So with that experience on Saturday evening, we want to extend that opportunity to practice the virtue of generosity in the school with our students. This year we will be collecting winter coats, mitts, toques, and boots that we will be donating the Innovations Project in Brooks. If you have spare used items that are taking up space in your closet and you would like to help out folks in need, please go through those closets and send the items to the school. We would appreciate you helping us with this. There's no need for kids to be cold because they don't have the proper attire. Besides this seems like the right community to ask such a thing.

We are also adopting some families that we can help out for Christmas. This is another Innovation project. In the past, we have helped out 4 families each year, and if we have enough interest, we could help more families have the kind of Christmas that many of us are fortunate to experience. You can adopt a family and either buy gifts for them or donate money. All this is done anonymously. If you want to participate, please call the school and get more information about how you can participate or call Kathy Irwin, Innovations Project directly at (403) 363-1790, or email,

If you missed out participating in the arena fundraiser, these are just some ways you can help out at the school and extend our virtue of generosity throughout the community and beyond. Let's make generosity a part of our growth strategy.

Thursday, November 13, 2014

What Great Principals Do Differently

Intentionality in our Personal & Professional Growth Plans (PPGP)

Our school division asks each year for teachers and administrators to submit a Professional Growth Plans. I think we need them, but personally I share John Maxwell's ideology that stresses we don't have the same level of success if we don't combine our Professional Growth Plans with our Personal Growth Plans. In fact, I don't think you can really separate the two, so I call it the Personal and Professional Growth Plan (PPGP). This isn't allows an easy task to complete, but yet an important exercise if not for the administrator who collects them, but particularly for the staff member. When we get the busiest, if we don't have a plan for our growth, it's easy to get off track. I realize the School Division wants PGP - Professional Growth Plans, but I like the PPGP - Personal & Professional Growth Plans because it about setting goals for the whole person. None of us live our lives in complete isolation and focusing only on the professional goals. Life is always happening around, and it's important to think about personal goals that will help reach our professional goals. It's all connected.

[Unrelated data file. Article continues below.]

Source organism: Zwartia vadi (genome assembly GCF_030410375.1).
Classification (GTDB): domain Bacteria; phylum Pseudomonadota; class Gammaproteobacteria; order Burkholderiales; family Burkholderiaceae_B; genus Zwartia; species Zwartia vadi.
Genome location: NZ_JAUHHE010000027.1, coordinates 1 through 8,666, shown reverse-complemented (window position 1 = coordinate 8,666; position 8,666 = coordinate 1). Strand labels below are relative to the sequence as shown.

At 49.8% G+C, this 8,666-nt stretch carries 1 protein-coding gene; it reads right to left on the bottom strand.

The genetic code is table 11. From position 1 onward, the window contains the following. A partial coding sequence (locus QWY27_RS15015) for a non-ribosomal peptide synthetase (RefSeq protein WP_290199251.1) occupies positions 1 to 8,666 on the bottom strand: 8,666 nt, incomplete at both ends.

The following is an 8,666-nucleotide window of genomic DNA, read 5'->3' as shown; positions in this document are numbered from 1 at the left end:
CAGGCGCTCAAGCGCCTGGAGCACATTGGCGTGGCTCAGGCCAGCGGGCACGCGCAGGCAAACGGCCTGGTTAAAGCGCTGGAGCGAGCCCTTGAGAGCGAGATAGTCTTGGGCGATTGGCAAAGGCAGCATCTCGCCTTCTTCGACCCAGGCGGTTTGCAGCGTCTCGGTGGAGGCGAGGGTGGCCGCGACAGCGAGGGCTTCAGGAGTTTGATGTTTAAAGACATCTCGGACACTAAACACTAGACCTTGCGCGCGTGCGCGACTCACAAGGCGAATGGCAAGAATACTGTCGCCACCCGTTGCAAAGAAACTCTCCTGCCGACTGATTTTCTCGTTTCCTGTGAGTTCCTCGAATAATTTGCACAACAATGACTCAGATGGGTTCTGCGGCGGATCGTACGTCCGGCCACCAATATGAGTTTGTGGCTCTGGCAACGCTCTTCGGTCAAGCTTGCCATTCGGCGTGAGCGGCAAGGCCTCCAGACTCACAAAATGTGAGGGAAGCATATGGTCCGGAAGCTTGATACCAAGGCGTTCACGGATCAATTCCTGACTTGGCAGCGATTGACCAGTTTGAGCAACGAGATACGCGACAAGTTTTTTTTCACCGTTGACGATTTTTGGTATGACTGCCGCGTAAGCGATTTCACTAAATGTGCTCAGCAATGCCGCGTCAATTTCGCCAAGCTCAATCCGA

Following the First Nations model, I like the staff to consider the four dimensions - Intellectual, Spiritual, Emotional, and Physical when they set their goals.For example, to grow intellectually they may read journals or books, engage in PLC or PD by going to conferences or workshops, take extra classes at university, or learn a new skill. For spiritual growth it can range from reading a good book, participating in church ministry opportunities or cultural activities, having regular quiet time, or practice speaking the language of the virtues. Emotional goals may be working on relationships with a spouse, children, family or friends, taking personal time to recharge and energize, reading, or schedule regular for you and a loved one to talk and visit. Finally physical goals are losing weight, eating healthy, stop smoking, running a marathon, getting active, and get more sleep. All of these goals directly effect our ability to be the kind of professional we want to be or need to be.

Maybe it's the years of virtues training, but I want my life to practice purposefulness with a level of intentionality. Here's my PPGP for this year.

Personal & Professional Growth Plan Framework

Name:        Vincent Hill                                         School Year: 2014 - 2015
“The Vision”Personal Professional Goal(s)—What will I achieve?

Intellectual: I will have a greater understanding of Alberta Education, and the inner workings of the Alberta school system at large. I will stay abreast of current education trends and strategies and after carefully analyzing our Bassano School practices and shortfalls make appropriate adjustments to ensure we meeting the needs of the students.